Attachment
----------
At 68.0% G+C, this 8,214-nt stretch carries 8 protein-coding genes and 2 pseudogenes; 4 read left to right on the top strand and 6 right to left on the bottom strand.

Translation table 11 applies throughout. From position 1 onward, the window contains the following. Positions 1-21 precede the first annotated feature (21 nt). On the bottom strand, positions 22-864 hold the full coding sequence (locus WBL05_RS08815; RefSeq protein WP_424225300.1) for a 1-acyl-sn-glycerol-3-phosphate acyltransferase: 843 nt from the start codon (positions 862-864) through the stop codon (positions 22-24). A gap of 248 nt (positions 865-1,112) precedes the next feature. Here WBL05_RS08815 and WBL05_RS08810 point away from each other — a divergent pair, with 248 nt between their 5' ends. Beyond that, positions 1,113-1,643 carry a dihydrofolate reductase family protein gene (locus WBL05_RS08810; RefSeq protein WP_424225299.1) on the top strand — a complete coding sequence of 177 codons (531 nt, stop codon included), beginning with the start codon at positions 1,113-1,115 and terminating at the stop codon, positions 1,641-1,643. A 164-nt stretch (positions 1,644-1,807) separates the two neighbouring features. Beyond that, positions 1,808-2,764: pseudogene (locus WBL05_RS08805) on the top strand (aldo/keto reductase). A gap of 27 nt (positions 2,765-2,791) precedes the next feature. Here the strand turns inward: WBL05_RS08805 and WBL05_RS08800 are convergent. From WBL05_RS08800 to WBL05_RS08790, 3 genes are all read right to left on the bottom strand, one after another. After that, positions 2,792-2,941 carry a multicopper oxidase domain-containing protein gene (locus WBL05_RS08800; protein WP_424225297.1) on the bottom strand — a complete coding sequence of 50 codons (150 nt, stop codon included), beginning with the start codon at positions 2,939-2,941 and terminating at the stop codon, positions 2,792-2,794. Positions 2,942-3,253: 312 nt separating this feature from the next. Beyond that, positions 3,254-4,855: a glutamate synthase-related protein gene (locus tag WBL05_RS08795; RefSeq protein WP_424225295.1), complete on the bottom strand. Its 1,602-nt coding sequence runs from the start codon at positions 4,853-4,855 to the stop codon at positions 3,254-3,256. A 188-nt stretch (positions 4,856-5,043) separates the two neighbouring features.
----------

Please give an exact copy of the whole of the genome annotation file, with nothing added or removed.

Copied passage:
At 68.0% G+C, this 8,214-nt stretch carries 8 protein-coding genes and 2 pseudogenes; 4 read left to right on the top strand and 6 right to left on the bottom strand.

Translation table 11 applies throughout. From position 1 onward, the window contains the following. Positions 1-21 precede the first annotated feature (21 nt). On the bottom strand, positions 22-864 hold the full coding sequence (locus WBL05_RS08815; RefSeq protein WP_424225300.1) for a 1-acyl-sn-glycerol-3-phosphate acyltransferase: 843 nt from the start codon (positions 862-864) through the stop codon (positions 22-24). A gap of 248 nt (positions 865-1,112) precedes the next feature. Here WBL05_RS08815 and WBL05_RS08810 point away from each other — a divergent pair, with 248 nt between their 5' ends. Beyond that, positions 1,113-1,643 carry a dihydrofolate reductase family protein gene (locus WBL05_RS08810; RefSeq protein WP_424225299.1) on the top strand — a complete coding sequence of 177 codons (531 nt, stop codon included), beginning with the start codon at positions 1,113-1,115 and terminating at the stop codon, positions 1,641-1,643. A 164-nt stretch (positions 1,644-1,807) separates the two neighbouring features. Beyond that, positions 1,808-2,764: pseudogene (locus WBL05_RS08805) on the top strand (aldo/keto reductase). A gap of 27 nt (positions 2,765-2,791) precedes the next feature. Here the strand turns inward: WBL05_RS08805 and WBL05_RS08800 are convergent. From WBL05_RS08800 to WBL05_RS08790, 3 genes are all read right to left on the bottom strand, one after another. After that, positions 2,792-2,941 carry a multicopper oxidase domain-containing protein gene (locus WBL05_RS08800; protein WP_424225297.1) on the bottom strand — a complete coding sequence of 50 codons (150 nt, stop codon included), beginning with the start codon at positions 2,939-2,941 and terminating at the stop codon, positions 2,792-2,794. Positions 2,942-3,253: 312 nt separating this feature from the next. Beyond that, positions 3,254-4,855: a glutamate synthase-related protein gene (locus tag WBL05_RS08795; RefSeq protein WP_424225295.1), complete on the bottom strand. Its 1,602-nt coding sequence runs from the start codon at positions 4,853-4,855 to the stop codon at positions 3,254-3,256. A 188-nt stretch (positions 4,856-5,043) separates the two neighbouring features.